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Old 06-22-2009, 08:05 AM   #5
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Do what he said

DEPeakMD said it right. Your RV guy will do the wiring correctly for you I am sure.
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Old 06-22-2009, 08:25 AM   #6
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Quote:
Originally Posted by Melody Ranch View Post
DEPeakMD said it right. Your RV guy will do the wiring correctly for you I am sure.
Wish I was that confident. As I mentioned, I felt as though we had some trouble communicating!!! Every time I said rewire the trailer connector, he said that it couldn't be done and he would refer to altering the umbilical. Huh??? I hope my call to him this a.m. goes better. I almost wish I'd just done this job myself as it doesn't seem complicated, at all, to me. I was just trying to save some time in preparing for my trip and thought he could bang-out a few things for me in a shorter time. He's also putting in a fantastic-fan. I reminded him to get the interior closeout that's for an airstream (matching the interior radius) and he replied that it wasn't necessary because there's such limited radius in the ceiling at that point anyway. Waa-Waa

Laura
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Old 06-22-2009, 08:30 AM   #7
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replacing umbilical/rewiring trailer connector

Greetings Laura!

Quote:
Originally Posted by funkill View Post
Thanks for your thoughts Kevin. So, I'm guessing yours all have permanent/fixed umbilicals. Were they originally like that, or were they modified from separate umbilicals? You reinforced my thoughts on it remaining separate (due to vandalism). The RV repair guy mentioned that the round pins are better than flat as well. But he then said that direct wiring is even better. Sigh.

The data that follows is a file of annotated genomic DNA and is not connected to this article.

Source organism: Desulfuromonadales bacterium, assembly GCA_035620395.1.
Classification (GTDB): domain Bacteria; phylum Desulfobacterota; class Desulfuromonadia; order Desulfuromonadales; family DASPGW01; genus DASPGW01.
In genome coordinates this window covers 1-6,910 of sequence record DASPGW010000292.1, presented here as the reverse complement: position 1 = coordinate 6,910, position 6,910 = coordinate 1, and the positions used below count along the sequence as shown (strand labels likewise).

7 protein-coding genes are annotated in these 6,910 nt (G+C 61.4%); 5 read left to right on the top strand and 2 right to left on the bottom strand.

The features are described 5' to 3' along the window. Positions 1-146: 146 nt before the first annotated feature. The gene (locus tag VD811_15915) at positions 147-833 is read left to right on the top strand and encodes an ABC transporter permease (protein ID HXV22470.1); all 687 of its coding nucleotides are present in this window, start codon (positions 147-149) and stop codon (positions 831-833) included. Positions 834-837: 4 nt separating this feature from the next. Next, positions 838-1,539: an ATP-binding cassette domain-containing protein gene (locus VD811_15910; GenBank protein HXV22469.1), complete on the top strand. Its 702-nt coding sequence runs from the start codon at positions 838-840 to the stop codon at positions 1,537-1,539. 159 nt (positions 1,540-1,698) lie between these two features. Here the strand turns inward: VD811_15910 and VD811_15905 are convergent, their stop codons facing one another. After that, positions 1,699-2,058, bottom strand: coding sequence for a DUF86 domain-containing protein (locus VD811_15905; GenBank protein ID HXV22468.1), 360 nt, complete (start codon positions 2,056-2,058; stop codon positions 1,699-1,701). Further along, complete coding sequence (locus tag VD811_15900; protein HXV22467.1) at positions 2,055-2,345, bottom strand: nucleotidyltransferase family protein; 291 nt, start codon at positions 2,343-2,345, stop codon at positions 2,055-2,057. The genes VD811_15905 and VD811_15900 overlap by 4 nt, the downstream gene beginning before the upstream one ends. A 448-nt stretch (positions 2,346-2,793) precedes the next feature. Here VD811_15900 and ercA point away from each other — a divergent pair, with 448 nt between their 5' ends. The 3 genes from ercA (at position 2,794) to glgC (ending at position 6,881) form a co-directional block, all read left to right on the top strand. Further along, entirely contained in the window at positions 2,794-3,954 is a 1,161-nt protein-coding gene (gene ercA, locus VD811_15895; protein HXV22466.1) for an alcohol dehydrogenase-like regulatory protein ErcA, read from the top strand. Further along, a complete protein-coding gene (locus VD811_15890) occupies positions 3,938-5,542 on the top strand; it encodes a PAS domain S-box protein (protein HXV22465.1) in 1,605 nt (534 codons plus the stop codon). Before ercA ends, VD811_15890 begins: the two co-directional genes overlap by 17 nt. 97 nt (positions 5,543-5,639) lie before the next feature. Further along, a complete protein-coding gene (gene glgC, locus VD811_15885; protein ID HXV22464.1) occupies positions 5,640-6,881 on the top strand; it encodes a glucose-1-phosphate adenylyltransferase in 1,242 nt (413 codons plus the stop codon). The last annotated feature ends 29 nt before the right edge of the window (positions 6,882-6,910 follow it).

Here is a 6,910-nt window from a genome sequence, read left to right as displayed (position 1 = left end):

One hour to make my final decision. Anyone else with a comment on this situtation?
Laura
Yes, both of my coaches have always had the fixed umbilical cords. The separate umbilical cords didn't become a standard feature until the 1970s (mabe 1969 for the first year?). I don't believe that Argosy ever added the separate cord -- probably a cost saving move since the line was supposed to be a mid-priced introduction to the Airstreaming lifestyle.

Kevin
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Old 06-22-2009, 08:42 AM   #8
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We've done several Fantastic installs. The easiest way to do this is go the International, make coffee and sit and watch the guys from Fantastic do it! But a curved closeout is still necessary, or else you'd have to hand trim it to fit. It's a pretty tight fit, too. Not much room for play. Also make sure those things are sealed up extremely well. They can leak really bad! It's not just slap the foam gasket on and screw it down. Search here and you'll find more helpful advice. Lots of sealant is required!

You're right, the wiring's pretty simple. It just takes some attention to detail. Look at the truck's connector. Typically the diagram is on the cover plate. Then match that up with a new plug. You can look at the inside of the plug on the trailer. It will be behind your gaucho and under a plastic cover plate. Just unscrew and you'll see the wires and their relative positions. The owner's manual will have the trailer's wiring colors/functions.

Honestly, from what you've said. I would say get your trailer back from him now before something goes really wrong. Then come back here and we can help you do this stuff, or at least make sure you're armed with all the information to have it done correctly. Especially nervous about someone cutting on your coach who doesn't really understand Airstreams. They are a different breed!